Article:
Duke Ellington's Sacred Concerts
Grinnell Jazz Ensemble
Damani Phillips, director
Grinnell Oratorio Society and The Grinnell Singers
John Rommereim, director
Duke Ellington's Sacred Concerts
by John Rommereim
Duke Ellington said straight out that his Sacred Concerts were the "most important thing [he had] ever done." When one of America's greatest composers makes such a claim, people take notice, and rightly so -- this is music that deserves our attention. To encounter the music is to encounter Ellington the man; the music, like the composer himself, speaks with an undeniable directness.
Watching videos of Ellington interacting with the public, you can't help but notice his independent streak, his refusal to be pinned down, to give any quarter, to play into the assumptions of his interviewer. A Norwegian journalist, for instance, asks a perfectly straightforward question, “What do you think of the current jazz scene?” and Ellington slips away from the question and poses his own in his sonorous voice "-- Jazz . . . what is jazz? Jazz is just freedom of expression. . . . " Even the seemingly innocuous inquiry, “How is your tour going?” is answered with another diversion: "How's the tour going? The Tour? We don't do tours; this is what we do; we do this fifty-two weeks a year." In conceiving and composing the Sacred Concerts, Ellington showed a similar enigmatic, independent spirit; the work can't be entirely pinned down any more than Ellington himself could be. Ellington famously asserted that "every man prays in his own language and there is no language that God does not understand.” As the jazz critic Gary Giddins suggests (Grinnell class of '70), Ellington, was not trying, in these works, to take on a musical idiom that was foreign to him; rather, he was attempting to “bring his own music intact to the church.” (Visions of Jazz, p. 491) As Giddins says, “He did not abandon the Cotton Club; he brought the Cotton Club revue to the pulpit.”
The first Sacred Concert was commissioned to celebrate the completion of Grace Cathedral in San Francisco in 1965 – an awe-inspiring structure formed out of enormous, upward-sweeping, parabolic curves, with extremely reverberant acoustics. The Second Concert premiered in the similarly resonant space of the Cathedral of St. John the Divine in New York in 1968, and the Third was introduced at Westminster Abbey in 1973, a few short months before Ellington's death. Because each of the three Sacred Concerts functions essentially as a collection of set pieces rather than as three distinct, coherent works, performances have often combined selections from the three Concerts as we have done for the Grinnell and Des Moines performances.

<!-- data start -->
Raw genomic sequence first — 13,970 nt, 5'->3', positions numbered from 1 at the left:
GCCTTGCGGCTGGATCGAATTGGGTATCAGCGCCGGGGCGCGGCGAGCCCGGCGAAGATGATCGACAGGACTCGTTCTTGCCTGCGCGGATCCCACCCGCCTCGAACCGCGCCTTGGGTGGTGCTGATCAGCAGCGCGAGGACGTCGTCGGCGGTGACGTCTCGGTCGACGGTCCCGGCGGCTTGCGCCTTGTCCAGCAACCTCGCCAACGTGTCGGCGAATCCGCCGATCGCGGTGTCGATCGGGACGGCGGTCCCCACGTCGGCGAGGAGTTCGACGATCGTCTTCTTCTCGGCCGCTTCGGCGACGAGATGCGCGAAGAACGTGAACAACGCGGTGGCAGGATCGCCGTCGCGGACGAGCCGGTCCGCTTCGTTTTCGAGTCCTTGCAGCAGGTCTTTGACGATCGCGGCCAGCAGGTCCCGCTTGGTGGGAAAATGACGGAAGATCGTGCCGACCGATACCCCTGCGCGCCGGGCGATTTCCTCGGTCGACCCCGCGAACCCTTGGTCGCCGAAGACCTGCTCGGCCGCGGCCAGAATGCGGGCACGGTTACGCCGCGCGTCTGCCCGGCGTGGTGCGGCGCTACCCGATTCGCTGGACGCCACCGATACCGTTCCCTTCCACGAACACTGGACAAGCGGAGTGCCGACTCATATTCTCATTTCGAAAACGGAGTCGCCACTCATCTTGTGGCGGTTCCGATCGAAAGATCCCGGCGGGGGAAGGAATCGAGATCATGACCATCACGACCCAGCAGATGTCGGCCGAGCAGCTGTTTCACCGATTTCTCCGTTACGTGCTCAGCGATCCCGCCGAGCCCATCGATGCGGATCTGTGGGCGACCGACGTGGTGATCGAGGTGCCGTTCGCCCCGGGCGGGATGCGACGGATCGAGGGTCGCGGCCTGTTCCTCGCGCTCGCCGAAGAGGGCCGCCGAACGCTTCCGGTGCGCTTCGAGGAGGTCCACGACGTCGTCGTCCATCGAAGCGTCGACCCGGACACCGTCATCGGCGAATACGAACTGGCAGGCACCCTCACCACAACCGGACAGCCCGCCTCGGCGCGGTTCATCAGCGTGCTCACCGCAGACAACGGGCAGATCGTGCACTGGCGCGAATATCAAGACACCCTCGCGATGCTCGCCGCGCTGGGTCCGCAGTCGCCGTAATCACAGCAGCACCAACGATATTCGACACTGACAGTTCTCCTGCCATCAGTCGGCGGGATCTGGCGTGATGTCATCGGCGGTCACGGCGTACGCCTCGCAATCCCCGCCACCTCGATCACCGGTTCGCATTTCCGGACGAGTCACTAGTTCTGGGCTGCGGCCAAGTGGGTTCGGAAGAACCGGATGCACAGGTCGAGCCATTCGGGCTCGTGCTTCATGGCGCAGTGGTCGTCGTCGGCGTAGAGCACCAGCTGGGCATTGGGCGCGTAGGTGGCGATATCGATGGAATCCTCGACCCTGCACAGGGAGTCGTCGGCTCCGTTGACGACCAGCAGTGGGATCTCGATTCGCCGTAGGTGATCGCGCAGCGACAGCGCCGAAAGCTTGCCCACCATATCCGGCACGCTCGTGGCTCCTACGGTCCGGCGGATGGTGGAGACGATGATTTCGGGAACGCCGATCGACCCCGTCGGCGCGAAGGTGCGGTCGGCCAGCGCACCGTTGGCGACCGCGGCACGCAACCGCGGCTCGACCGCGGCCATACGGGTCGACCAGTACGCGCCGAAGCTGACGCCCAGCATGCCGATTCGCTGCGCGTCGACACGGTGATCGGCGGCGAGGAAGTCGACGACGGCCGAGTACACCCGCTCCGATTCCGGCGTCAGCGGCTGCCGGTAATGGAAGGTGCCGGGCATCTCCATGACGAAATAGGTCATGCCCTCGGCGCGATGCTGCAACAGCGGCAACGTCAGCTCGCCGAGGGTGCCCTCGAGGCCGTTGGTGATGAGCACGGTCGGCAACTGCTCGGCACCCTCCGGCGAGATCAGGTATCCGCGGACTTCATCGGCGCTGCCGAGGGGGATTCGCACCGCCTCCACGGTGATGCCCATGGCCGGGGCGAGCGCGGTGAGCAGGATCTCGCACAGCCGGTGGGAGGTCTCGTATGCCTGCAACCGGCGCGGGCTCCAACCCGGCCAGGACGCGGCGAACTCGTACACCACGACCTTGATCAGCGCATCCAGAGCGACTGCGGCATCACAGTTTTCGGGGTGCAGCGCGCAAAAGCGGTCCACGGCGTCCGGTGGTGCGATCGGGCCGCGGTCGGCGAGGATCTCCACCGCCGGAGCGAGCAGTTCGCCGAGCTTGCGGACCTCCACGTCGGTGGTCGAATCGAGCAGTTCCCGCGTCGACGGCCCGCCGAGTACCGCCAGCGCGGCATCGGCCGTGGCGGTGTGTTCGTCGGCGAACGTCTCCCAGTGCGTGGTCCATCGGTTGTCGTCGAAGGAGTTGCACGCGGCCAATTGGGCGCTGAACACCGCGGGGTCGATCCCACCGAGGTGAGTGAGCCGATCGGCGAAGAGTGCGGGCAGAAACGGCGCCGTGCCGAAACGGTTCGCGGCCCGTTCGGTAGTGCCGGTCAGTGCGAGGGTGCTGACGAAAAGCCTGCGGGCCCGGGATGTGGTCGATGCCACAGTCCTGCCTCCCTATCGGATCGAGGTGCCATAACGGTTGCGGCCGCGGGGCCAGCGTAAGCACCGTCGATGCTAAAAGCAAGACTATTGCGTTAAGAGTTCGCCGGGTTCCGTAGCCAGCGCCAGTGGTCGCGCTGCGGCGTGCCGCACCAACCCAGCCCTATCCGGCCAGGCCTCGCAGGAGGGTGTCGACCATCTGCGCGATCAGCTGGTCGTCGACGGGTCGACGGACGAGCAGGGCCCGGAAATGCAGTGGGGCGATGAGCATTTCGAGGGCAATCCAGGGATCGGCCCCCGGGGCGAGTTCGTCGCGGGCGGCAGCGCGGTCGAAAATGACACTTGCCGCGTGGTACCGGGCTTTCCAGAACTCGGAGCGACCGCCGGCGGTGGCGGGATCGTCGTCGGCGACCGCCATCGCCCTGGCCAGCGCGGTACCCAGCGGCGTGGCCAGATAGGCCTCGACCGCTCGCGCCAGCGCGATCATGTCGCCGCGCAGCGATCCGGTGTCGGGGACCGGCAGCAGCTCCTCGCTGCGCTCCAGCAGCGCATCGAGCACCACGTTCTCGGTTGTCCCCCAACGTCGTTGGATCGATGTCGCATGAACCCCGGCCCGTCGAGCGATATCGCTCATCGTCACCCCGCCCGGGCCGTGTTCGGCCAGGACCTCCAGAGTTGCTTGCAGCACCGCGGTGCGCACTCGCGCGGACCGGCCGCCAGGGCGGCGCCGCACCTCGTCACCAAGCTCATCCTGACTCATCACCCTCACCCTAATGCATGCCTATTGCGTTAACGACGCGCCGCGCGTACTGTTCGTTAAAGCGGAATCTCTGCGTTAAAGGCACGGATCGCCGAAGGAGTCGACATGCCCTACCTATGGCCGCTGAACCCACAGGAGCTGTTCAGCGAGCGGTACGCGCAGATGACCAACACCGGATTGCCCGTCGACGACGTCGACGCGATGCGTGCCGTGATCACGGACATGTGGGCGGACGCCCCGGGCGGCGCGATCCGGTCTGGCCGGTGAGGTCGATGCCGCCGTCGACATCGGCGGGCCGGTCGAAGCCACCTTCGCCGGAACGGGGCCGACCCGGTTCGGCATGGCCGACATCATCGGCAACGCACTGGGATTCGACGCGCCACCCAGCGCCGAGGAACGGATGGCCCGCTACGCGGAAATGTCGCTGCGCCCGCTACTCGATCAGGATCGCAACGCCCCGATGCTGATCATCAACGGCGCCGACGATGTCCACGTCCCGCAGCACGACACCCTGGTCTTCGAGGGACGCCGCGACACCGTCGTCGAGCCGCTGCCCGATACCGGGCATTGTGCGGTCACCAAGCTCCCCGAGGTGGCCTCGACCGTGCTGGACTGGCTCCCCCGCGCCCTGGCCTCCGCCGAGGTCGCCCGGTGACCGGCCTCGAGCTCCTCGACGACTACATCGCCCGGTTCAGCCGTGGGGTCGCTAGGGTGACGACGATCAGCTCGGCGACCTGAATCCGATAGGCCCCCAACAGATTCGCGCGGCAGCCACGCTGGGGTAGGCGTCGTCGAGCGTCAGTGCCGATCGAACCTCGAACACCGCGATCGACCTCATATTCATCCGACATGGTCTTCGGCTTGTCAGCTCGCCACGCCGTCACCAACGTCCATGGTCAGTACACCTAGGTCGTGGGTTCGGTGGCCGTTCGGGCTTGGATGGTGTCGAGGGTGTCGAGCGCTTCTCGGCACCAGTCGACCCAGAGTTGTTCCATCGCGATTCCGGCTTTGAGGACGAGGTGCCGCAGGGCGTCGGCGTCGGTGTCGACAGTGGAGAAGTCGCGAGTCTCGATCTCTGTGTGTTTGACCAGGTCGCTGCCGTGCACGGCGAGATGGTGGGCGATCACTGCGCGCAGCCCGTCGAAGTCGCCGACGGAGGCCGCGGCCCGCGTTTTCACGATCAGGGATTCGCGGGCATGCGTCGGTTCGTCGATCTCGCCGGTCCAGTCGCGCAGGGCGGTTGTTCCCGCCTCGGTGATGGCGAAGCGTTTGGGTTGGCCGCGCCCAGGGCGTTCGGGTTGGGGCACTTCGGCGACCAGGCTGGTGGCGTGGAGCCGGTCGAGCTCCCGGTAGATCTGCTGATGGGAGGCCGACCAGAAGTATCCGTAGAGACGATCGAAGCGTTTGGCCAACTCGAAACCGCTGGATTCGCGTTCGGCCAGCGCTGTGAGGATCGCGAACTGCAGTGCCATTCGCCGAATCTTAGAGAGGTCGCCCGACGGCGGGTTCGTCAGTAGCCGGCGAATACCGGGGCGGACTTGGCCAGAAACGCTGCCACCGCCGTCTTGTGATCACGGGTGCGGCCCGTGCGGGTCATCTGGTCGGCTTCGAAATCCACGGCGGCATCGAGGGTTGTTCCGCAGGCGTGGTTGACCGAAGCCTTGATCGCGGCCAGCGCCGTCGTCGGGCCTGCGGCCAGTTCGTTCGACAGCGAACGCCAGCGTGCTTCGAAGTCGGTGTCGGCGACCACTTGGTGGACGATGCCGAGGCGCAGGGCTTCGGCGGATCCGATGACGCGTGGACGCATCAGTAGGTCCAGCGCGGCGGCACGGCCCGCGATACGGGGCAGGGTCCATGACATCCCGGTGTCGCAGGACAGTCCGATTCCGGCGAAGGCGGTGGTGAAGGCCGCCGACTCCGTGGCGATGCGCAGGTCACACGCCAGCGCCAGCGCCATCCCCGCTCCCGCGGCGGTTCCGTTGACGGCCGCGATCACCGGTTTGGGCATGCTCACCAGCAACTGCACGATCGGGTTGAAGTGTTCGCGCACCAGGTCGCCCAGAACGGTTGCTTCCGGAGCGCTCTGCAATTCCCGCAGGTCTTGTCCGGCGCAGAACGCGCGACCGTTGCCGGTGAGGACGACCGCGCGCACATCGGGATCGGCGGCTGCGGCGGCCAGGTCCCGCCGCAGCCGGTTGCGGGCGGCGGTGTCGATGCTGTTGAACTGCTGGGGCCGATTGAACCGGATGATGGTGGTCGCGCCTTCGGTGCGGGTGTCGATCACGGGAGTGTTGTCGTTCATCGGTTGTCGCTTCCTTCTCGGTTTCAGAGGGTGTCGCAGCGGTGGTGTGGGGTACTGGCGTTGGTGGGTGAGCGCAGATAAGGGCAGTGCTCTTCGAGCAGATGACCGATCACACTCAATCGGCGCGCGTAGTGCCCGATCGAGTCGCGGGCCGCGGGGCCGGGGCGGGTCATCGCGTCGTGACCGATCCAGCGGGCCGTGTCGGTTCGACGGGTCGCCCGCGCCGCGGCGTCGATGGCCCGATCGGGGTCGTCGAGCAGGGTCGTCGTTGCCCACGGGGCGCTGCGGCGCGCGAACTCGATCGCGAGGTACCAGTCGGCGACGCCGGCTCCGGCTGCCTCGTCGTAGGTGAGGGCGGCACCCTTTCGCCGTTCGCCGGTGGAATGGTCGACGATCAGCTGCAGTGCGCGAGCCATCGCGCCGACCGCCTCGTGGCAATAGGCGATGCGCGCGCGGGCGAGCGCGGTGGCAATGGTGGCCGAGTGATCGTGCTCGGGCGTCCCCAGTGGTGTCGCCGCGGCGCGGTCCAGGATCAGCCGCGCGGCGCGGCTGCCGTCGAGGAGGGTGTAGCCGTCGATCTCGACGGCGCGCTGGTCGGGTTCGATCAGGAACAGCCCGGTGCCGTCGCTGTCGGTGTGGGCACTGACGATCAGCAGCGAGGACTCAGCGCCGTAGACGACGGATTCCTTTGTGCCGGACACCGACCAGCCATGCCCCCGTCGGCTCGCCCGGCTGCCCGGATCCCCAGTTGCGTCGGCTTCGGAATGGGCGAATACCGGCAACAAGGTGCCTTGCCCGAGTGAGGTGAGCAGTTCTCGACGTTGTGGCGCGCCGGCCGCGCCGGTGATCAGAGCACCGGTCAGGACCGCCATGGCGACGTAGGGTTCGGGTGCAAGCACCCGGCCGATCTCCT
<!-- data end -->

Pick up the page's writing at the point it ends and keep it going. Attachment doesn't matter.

In all three Sacred Concerts, Ellingon’s creativity is as much in evidence in the words as in the music. The words are not based on a particular pattern from liturgical music. There are no discernible parallels, for instance, to movements of the mass. In a sense, by creating his own texts, Ellington was devising his own form of religious expression. It may be a stretch to claim that he has created a new religion, but he certainly has offered up his individual, idiosyncratic take on Christianity, and in sections of the work something akin to a personal philosophy of life emerges. In “It’s Freedom,” Ellington offers his thoughts on the concept of freedom:
I often think of freedom as it was enjoyed by Billy Strayhorn, my writing and arranging companion. Billy Strayhorn lived by four major moral freedoms. Freedom from hate unconditionally, freedom from self pity, freedom from fear of possibly doing something that might benefit someone else more than it would him, and freedom from the kind of pride that could make a man feel that he was better than his brothers.
Elsewhere in the "Freedom" movement, Ellington adds a cautionary -- and sardonic -- note about the word, turning the piece from an unabashed hymn-to-freedom to something more nuanced and multi-sided: “Freedom is a word that is spoken and sung loudly and softly all around the world, and in many languages. The word freedom is used for many purposes. It is sometimes even used in the interest of freedom.” The score calls for the recitation of the word "freedom" in sixteen different languages (French, Spanish, Italian, Portuguese, Latin, Yiddish, Dutch, Danish, Norwegian, Russian, Georgian, Greek, Japanese, Chinese, Swahili, and Hebrew). We have added Arabic to the list for the Iowa performances.
In every movement of the work, Ellington's wit and irrepressible playfulness are in evidence in the text. In "Almighty God," the angels seem to be playing the role of fashion consultants for the saints: "Almighty God has those Angels away up there above, up there a-weaving sparkling fabrics just for you and me to love." Later we hear the memorable, lighthearted lines: "Wash your face and hands and heart and soul, 'cause you wash so well; God will keep you safely where there's no sulfur smell."
Above all, Ellington's aim is to create music that is honest through and through. As he wrote in his program notes for the first concert:
How can anyone expect to be understood unless he presents his thoughts with complete honesty? This situation is unfair because it asks too much of the world. In effect, we say, ' I don't dare show you what I am because I don't trust you for a minute but please love me anyway because I so need you to. And, of course, if you don't love me anyway, you're a dirty dog, just as I suspected, so I was right in the first place.' Yet, every time God's children have thrown away fear in pursuit of honesty--trying to communicate themselves, understood or not, miracles have happened.
To view Duke Ellington in 1965 with Bunny Briggs performing "David Danced Before the Lord,", watch this You Tube video.
To listen to an NPR article on the Sacred Concerts.